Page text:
October 23, 2022

A Few Trends

If I index rolling-twelve-month demand, using September 2019 as a base, this is kind of what I'm seeing.


At Month = 7 (March 2020), sales begin to accelerate ... growing about 30% within a year. From there, sales stagnate, and by Q4/2021 sales begin to slump.

We're now in the slumping phase.

Worse, sales look like that ... but customer counts are awful. Here's something I commonly observe.

  • Sales vs. September 2019 = +23%.
  • Prices vs. September 2019 = +30%.
  • Total Customers vs. September 2019 = -7%.
  • New/Reactivated Customers vs. September 2019 = - 15%.

It wasn't an awful thing to trade customers for higher prices in 2021 because there were a glut of customers from the COVID-bump.

It's become an awful thing to trade customers for higher prices in 2022 because there is no longer a glut of customers from the COVID-bump. We're consciously trading new/reactivated customers off for sales gains via higher prices (and I get it ... your cost of goods went up so you feel like you have no choice). We're consciously trading rebuy rates for sales gains via higher prices.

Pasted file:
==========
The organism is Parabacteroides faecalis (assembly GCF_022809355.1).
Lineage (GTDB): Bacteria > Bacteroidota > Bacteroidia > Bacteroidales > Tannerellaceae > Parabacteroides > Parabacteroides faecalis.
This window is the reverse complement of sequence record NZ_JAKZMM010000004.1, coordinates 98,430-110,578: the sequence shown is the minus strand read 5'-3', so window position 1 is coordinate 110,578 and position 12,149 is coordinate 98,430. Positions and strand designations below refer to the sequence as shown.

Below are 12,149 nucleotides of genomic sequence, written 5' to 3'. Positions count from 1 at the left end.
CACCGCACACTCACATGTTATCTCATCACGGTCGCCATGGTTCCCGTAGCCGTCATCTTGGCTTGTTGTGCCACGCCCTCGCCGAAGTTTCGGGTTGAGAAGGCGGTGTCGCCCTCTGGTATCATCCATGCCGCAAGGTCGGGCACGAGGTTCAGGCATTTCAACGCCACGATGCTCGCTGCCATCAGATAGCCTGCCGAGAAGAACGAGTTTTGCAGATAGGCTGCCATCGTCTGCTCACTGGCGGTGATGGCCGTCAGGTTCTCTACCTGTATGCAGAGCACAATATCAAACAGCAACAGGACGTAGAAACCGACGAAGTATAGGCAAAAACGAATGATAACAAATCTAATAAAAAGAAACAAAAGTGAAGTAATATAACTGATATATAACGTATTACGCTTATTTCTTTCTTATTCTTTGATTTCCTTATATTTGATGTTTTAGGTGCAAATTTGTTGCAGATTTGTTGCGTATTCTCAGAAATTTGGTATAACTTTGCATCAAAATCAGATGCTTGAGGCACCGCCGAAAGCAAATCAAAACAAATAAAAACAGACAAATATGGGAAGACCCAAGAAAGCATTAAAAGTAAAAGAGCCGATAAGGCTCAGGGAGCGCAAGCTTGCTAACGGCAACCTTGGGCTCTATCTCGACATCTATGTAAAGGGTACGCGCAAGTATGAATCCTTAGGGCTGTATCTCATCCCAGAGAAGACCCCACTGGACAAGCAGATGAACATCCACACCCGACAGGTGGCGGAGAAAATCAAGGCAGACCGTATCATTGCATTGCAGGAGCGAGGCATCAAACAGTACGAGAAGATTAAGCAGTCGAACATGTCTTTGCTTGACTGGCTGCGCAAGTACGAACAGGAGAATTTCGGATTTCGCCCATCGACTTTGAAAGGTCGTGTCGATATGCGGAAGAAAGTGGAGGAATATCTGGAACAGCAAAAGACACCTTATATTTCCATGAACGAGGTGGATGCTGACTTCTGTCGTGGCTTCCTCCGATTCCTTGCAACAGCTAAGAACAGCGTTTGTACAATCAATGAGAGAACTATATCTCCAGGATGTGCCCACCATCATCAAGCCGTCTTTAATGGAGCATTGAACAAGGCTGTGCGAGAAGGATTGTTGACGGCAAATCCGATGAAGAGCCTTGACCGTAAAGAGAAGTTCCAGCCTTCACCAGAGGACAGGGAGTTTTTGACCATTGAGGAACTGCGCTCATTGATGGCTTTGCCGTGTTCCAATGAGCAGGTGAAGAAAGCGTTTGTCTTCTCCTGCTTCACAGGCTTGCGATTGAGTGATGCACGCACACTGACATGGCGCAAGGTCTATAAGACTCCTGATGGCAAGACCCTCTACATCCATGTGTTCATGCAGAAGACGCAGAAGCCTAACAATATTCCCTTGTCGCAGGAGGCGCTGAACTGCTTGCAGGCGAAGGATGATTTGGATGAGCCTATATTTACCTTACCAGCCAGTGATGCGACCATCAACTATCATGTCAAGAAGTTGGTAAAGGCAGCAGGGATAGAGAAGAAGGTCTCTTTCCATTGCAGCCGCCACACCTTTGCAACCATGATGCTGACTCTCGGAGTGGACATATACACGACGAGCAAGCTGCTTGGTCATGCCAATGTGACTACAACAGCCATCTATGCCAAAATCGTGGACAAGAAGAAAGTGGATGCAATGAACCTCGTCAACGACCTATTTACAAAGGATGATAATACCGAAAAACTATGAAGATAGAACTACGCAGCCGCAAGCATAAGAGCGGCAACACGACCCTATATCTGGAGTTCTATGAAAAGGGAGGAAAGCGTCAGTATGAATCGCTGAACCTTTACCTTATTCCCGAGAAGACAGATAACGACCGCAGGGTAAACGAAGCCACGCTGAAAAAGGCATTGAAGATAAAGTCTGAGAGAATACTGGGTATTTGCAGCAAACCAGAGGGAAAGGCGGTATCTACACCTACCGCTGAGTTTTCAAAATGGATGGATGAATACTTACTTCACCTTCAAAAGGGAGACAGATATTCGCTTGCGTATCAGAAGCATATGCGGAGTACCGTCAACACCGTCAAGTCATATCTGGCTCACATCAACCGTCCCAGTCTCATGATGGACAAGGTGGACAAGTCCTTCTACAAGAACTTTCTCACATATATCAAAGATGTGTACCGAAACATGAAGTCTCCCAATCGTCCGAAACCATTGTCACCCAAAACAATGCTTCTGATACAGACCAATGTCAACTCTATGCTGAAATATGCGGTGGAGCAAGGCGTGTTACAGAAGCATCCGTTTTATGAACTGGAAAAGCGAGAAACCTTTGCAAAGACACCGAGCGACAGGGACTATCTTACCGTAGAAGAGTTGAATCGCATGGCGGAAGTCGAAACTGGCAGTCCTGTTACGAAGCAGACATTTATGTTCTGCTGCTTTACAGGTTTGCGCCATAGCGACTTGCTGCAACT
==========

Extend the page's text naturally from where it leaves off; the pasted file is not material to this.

What happens in 2023?

You're already struggling to acquire customers. That continues. You'll continue to feel inflationary pressure, so you'll likely continue to increase prices. This will cause you to continue to lose customers. The more customers you lose in 2022/2023, the harder it will be to be successful in 2024 and beyond.

You will have to find a way to appeal to prospects, even with higher prices. This will take real marketing chops, not the color-by-numbers channel-based conversion-rate ROAS fluff you've learned to analyze via Google Analytics. Real. Marketing. Chops.

It's time to truly test your skills.



 

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